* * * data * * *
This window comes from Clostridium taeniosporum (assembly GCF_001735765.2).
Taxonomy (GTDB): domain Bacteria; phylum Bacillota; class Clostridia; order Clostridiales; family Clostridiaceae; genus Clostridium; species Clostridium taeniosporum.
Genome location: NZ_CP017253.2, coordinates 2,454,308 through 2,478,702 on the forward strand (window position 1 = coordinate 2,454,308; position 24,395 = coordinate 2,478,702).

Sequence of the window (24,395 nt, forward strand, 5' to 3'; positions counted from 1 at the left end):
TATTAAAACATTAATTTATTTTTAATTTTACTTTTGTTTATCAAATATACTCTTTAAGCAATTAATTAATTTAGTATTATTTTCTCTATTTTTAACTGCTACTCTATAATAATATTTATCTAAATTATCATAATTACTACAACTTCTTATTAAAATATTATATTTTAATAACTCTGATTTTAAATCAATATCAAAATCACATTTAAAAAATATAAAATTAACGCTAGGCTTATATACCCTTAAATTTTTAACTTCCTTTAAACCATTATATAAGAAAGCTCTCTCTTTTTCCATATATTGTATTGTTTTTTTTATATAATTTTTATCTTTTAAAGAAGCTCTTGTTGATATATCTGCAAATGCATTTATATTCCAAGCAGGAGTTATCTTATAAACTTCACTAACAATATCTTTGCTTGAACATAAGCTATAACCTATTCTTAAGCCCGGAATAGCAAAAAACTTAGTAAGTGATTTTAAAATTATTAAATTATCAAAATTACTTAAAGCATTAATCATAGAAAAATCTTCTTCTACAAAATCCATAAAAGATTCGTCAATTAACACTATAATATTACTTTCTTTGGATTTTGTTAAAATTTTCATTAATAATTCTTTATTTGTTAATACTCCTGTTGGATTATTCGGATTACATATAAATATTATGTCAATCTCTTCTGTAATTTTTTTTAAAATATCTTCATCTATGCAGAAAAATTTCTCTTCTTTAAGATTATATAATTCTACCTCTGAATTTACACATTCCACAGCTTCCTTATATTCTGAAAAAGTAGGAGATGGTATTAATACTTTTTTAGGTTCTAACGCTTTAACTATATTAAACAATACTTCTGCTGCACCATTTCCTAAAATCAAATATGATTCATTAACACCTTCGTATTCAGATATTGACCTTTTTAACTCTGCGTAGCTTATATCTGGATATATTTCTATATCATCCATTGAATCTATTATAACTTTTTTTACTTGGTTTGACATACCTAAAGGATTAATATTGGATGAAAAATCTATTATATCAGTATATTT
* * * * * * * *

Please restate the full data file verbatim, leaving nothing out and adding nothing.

This window comes from Clostridium taeniosporum (assembly GCF_001735765.2).
Taxonomy (GTDB): domain Bacteria; phylum Bacillota; class Clostridia; order Clostridiales; family Clostridiaceae; genus Clostridium; species Clostridium taeniosporum.
Genome location: NZ_CP017253.2, coordinates 2,454,308 through 2,478,702 on the forward strand (window position 1 = coordinate 2,454,308; position 24,395 = coordinate 2,478,702).

Sequence of the window (24,395 nt, forward strand, 5' to 3'; positions counted from 1 at the left end):
TATTAAAACATTAATTTATTTTTAATTTTACTTTTGTTTATCAAATATACTCTTTAAGCAATTAATTAATTTAGTATTATTTTCTCTATTTTTAACTGCTACTCTATAATAATATTTATCTAAATTATCATAATTACTACAACTTCTTATTAAAATATTATATTTTAATAACTCTGATTTTAAATCAATATCAAAATCACATTTAAAAAATATAAAATTAACGCTAGGCTTATATACCCTTAAATTTTTAACTTCCTTTAAACCATTATATAAGAAAGCTCTCTCTTTTTCCATATATTGTATTGTTTTTTTTATATAATTTTTATCTTTTAAAGAAGCTCTTGTTGATATATCTGCAAATGCATTTATATTCCAAGCAGGAGTTATCTTATAAACTTCACTAACAATATCTTTGCTTGAACATAAGCTATAACCTATTCTTAAGCCCGGAATAGCAAAAAACTTAGTAAGTGATTTTAAAATTATTAAATTATCAAAATTACTTAAAGCATTAATCATAGAAAAATCTTCTTCTACAAAATCCATAAAAGATTCGTCAATTAACACTATAATATTACTTTCTTTGGATTTTGTTAAAATTTTCATTAATAATTCTTTATTTGTTAATACTCCTGTTGGATTATTCGGATTACATATAAATATTATGTCAATCTCTTCTGTAATTTTTTTTAAAATATCTTCATCTATGCAGAAAAATTTCTCTTCTTTAAGATTATATAATTCTACCTCTGAATTTACACATTCCACAGCTTCCTTATATTCTGAAAAAGTAGGAGATGGTATTAATACTTTTTTAGGTTCTAACGCTTTAACTATATTAAACAATACTTCTGCTGCACCATTTCCTAAAATCAAATATGATTCATTAACACCTTCGTATTCAGATATTGACCTTTTTAACTCTGCGTAGCTTATATCTGGATATATTTCTATATCATCCATTGAATCTATTATAACTTTTTTTACTTGGTTTGACATACCTAAAGGATTAATATTGGATGAAAAATCTATTATATCAGTATATTT